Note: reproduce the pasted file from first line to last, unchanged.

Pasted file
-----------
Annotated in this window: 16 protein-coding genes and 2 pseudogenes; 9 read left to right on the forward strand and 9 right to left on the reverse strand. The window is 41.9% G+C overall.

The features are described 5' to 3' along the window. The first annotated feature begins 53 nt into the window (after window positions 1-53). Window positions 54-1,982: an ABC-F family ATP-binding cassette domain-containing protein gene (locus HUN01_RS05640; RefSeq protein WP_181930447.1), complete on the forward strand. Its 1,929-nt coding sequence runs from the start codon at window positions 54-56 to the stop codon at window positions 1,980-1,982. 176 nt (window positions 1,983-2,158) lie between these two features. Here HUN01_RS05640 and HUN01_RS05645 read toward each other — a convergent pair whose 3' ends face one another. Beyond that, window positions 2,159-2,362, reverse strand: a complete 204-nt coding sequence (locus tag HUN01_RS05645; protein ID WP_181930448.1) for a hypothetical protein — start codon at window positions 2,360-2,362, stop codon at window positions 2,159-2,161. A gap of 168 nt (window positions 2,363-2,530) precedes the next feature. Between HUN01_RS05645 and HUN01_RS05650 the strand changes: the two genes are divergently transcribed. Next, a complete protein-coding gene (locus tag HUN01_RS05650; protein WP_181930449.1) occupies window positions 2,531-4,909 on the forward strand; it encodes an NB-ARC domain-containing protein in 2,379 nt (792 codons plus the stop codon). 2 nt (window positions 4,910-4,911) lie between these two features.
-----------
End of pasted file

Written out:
Annotated in this window: 16 protein-coding genes and 2 pseudogenes; 9 read left to right on the forward strand and 9 right to left on the reverse strand. The window is 41.9% G+C overall.

The features are described 5' to 3' along the window. The first annotated feature begins 53 nt into the window (after window positions 1-53). Window positions 54-1,982: an ABC-F family ATP-binding cassette domain-containing protein gene (locus HUN01_RS05640; RefSeq protein WP_181930447.1), complete on the forward strand. Its 1,929-nt coding sequence runs from the start codon at window positions 54-56 to the stop codon at window positions 1,980-1,982. 176 nt (window positions 1,983-2,158) lie between these two features. Here HUN01_RS05640 and HUN01_RS05645 read toward each other — a convergent pair whose 3' ends face one another. Beyond that, window positions 2,159-2,362, reverse strand: a complete 204-nt coding sequence (locus tag HUN01_RS05645; protein ID WP_181930448.1) for a hypothetical protein — start codon at window positions 2,360-2,362, stop codon at window positions 2,159-2,161. A gap of 168 nt (window positions 2,363-2,530) precedes the next feature. Between HUN01_RS05645 and HUN01_RS05650 the strand changes: the two genes are divergently transcribed. Next, a complete protein-coding gene (locus tag HUN01_RS05650; protein WP_181930449.1) occupies window positions 2,531-4,909 on the forward strand; it encodes an NB-ARC domain-containing protein in 2,379 nt (792 codons plus the stop codon). 2 nt (window positions 4,910-4,911) lie between these two features.